Mental Health in Medical Professionals (Part 1): An Introduction to Burnout, Barriers, and Seeking Support

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Many people go into medicine out of a desire to help others. Medical school is hard.  There’s a very blunt comment online that, “If you’re smart enough to get into medicine, you should probably do something else, because medicine is tough.”  In other words, it’s a ton of work and expectations are high.  There is little room for error in this field, so the pressure is intense. Those who go into medicine are an active part of some of the worst moments in a person’s life. That takes a toll.

While some professionals can easily compartmentalize these situations and move on after witnessing a tragedy, others carry the burden with them. Over time, this can take a heavy toll on their mental health. As a medical professional, having support available in your community and an outlet to discuss thoughts and feelings is an important determinant in your long-term mental well-being. 

The allure of higher pay and esteem of medicine can quickly be forgotten when the training or job itself becomes overly taxing. As a result of intense pressure in the field, there are high levels of stress, burnout, and depression in doctors and medical students.

The statistics for Canadian doctors report:

  • 1 in 4 physicians reported high levels of burnout.
  • 1 in 3 screened positive for depression.
  • 8% of respondents had suicidal ideation in the past 12 months.
  • Rates of burnout, depression, and suicidal ideation were noted to be higher among residents than physicians and higher among women than men.

Contributing Factors to Burnout in Medical Professionals

Although no two medical professionals are the same, there are several common trends seen in this industry that contribute to burnout. Below are 3 of the top contributing factors.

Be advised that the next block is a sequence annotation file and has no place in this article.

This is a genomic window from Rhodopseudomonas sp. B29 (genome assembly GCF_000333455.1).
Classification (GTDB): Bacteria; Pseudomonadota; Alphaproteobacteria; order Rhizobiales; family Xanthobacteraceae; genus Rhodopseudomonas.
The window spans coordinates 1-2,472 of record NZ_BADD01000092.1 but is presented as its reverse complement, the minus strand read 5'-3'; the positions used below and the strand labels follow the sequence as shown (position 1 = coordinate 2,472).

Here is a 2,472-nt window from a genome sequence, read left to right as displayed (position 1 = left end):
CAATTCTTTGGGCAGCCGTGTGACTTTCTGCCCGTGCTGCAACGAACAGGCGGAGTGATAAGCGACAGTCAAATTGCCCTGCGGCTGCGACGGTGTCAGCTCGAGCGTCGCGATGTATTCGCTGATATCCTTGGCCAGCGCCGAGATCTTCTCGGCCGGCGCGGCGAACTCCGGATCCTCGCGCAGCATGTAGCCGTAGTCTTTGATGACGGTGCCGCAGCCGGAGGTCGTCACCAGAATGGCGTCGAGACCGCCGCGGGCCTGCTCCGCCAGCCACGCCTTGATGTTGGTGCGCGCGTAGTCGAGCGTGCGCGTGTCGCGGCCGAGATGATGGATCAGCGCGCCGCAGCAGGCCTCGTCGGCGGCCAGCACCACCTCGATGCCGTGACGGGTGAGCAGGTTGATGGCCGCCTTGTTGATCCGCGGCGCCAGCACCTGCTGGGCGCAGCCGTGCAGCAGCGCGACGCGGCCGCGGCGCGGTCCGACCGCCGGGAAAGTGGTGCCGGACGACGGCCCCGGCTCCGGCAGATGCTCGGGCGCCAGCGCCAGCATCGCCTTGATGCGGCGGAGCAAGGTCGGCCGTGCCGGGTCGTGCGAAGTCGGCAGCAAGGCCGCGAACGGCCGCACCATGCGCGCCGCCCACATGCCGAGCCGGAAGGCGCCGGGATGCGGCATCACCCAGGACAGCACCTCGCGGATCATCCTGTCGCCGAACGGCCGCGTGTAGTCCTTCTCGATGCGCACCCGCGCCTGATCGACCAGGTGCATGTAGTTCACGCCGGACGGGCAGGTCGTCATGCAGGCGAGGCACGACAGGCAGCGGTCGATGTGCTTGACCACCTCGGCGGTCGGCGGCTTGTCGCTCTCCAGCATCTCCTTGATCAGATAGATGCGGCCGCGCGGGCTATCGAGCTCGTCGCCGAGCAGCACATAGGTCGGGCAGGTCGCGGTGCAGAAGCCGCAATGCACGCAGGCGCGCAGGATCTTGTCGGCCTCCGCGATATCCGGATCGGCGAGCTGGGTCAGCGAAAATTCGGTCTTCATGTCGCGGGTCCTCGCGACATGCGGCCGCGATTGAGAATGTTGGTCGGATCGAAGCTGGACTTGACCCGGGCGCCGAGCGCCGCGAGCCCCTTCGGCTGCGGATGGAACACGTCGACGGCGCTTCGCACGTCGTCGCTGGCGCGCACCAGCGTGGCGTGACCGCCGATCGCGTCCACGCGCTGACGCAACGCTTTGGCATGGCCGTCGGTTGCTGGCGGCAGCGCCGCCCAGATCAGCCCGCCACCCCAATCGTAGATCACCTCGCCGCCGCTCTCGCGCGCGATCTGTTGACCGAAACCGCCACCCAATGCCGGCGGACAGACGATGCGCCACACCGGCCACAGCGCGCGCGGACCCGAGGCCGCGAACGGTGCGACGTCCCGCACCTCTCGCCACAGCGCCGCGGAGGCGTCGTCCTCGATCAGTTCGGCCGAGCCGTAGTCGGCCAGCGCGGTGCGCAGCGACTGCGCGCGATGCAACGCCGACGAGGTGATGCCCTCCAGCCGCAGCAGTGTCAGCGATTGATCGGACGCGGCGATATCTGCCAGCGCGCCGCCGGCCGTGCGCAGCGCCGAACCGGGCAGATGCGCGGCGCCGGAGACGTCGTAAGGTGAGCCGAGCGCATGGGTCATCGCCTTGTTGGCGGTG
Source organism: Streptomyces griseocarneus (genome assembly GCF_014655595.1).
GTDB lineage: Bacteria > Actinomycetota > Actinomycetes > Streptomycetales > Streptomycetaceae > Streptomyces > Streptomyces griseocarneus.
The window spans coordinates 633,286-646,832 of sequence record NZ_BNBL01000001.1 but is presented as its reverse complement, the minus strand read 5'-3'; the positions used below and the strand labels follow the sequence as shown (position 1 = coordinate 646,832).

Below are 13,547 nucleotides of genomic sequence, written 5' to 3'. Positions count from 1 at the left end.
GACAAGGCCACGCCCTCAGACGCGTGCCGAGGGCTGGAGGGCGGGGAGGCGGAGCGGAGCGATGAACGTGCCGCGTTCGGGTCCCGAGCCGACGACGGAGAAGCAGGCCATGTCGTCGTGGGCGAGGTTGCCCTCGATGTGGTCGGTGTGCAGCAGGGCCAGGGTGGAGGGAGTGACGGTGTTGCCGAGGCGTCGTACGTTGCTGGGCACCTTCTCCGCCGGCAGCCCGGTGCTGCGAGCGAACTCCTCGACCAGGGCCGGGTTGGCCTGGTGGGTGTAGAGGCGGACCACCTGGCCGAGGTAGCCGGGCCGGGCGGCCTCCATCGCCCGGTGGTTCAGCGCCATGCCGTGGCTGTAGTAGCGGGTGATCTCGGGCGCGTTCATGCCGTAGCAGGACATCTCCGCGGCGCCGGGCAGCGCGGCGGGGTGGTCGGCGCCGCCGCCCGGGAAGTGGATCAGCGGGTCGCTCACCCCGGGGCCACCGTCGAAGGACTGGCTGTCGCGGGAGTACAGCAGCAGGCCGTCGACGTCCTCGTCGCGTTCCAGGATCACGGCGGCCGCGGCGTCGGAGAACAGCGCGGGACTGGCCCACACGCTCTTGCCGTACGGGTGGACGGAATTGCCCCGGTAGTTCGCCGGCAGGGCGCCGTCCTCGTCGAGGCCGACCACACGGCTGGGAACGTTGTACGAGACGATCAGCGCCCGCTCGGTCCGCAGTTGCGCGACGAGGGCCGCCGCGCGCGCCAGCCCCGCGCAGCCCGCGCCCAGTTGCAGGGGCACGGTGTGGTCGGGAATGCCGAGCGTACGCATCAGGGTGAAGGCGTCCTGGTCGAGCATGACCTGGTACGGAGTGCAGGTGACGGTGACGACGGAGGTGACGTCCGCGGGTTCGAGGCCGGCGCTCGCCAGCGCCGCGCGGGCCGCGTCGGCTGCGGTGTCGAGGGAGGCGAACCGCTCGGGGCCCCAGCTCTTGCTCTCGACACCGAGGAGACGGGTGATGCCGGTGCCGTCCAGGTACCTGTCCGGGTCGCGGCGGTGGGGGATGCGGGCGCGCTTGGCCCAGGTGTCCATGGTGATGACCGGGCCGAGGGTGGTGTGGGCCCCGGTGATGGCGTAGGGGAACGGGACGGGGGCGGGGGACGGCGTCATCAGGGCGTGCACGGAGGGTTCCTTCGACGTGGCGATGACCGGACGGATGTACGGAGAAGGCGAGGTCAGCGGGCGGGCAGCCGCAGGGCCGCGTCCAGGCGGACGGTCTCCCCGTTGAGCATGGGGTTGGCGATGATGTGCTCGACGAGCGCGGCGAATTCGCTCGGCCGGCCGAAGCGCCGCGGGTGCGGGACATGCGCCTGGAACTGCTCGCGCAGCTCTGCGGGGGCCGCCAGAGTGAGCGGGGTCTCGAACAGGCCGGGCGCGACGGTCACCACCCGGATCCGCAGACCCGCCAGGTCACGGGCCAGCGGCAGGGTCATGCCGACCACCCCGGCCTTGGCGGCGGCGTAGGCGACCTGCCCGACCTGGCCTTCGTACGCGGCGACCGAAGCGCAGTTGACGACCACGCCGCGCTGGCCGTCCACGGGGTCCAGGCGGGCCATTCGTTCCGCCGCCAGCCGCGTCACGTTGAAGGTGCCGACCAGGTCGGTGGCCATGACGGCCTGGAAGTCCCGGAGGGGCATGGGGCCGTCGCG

1.   Individual traits of doctors and medical students

Those who choose to go into medicine tend to be exacting individuals, often perfectionistic and high achieving. When personal traits are then factored into the high volume of work or studies, high expectations of others, and the pressures to compete and perform it becomes the perfect breeding ground for anxiety, stress, depression, and eventual burnout. 

2.   Systemic issues

Doctors are expected to manage more and more administrative tasks in the span of their days. Hours are long and despite all their dedicated hard work throughout the day, there is often little outward appreciation for their efforts. If this wasn’t enough, doctors have even received In today’s society, doctors have received increasing threats from their patients looking to take legal action which has contributed to an increased feeling of stress and anxiety.

3.   Culture of the medical field

Within the medical field, there is the constant expectation of altruism and self-sacrifice. Hours are continually stretched later while the volume of patients and tasks to accomplish continues to grow. The values and expectations of medicine are just as high as those held by many who choose to go into this field. As a result, unrealistic personal expectations are constantly being reinforced, again exacerbating anxiety and stress in doctors and medical students. 

Barriers to Accessing Mental Health Support